Everyone has a book inside

“You are not allowed to laugh or grin, but I am trying to write a Mills and Boon-type historical romance. I have finished the first draft, and am having a rest for a few weeks so that I can go back to it with ‘fresh eyes’. The historical imprint is longer than some of the other imprints, and there tends to be more story (it is still a romance, though) and whether there is any, or how much, of the physical is up to the writer. [!]…My manuscript isn’t very long – only about 77,000 words – but it has been instructive writing it. I have enjoyed doing the research.”

“I love hearing from you and always have such a good laugh at all your stories. Have you thought of writing a book? Your command of the English language is very good and you express yourself so well. Go for it!!”

“The book died, I am afraid. I put together an assorted 45,000 words. Then, of course, during the summer, everything became very difficult. Two publishers said that, although it was not without interest to a limited readership (damning with faint praise), such books simply would not sell unless they had a minimum of 70,000 words. That either meant rewriting or padding out what I had written, or else thinking out new angles which might be of interest – and that would mean research, if I was to get the facts right, and, in all the circumstances I could not face up to it. Somebody, some day, might find it interesting, but I fear that the hour is past.”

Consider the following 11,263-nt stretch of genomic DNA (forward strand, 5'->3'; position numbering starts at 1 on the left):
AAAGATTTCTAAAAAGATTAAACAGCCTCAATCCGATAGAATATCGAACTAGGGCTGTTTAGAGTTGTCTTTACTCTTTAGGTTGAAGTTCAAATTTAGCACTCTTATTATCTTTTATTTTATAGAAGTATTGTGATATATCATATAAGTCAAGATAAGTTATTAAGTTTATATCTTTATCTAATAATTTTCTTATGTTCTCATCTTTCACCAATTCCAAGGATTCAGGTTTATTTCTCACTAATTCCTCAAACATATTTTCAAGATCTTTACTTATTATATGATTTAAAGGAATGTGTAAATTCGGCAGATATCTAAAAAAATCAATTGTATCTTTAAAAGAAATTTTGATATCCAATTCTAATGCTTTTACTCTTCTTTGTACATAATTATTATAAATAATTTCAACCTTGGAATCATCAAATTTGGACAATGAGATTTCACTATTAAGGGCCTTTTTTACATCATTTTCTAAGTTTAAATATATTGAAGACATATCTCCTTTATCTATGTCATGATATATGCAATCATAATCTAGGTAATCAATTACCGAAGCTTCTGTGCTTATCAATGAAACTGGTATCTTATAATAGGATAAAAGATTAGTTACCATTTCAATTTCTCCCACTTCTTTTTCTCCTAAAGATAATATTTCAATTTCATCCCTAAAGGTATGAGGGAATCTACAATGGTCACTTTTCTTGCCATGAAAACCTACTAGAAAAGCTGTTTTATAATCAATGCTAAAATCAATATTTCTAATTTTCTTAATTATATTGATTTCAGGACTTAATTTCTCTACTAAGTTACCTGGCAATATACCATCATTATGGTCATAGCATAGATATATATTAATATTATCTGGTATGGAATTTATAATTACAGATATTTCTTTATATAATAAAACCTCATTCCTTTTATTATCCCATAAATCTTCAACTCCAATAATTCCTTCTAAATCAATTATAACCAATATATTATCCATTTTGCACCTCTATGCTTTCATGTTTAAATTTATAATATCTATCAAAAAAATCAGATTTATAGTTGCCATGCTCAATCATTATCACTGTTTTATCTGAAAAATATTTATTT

would-be authors

“I find that just getting my book published is all I care about. Vanity and not money is my main motivation.”

“I’ve finished typing out as a book the stories I used to tell to families there because a few of the people go on asking when I am going to publish them. It is however noticeable that none of the children have asked the same thing, so probably the book will never get accepted.”

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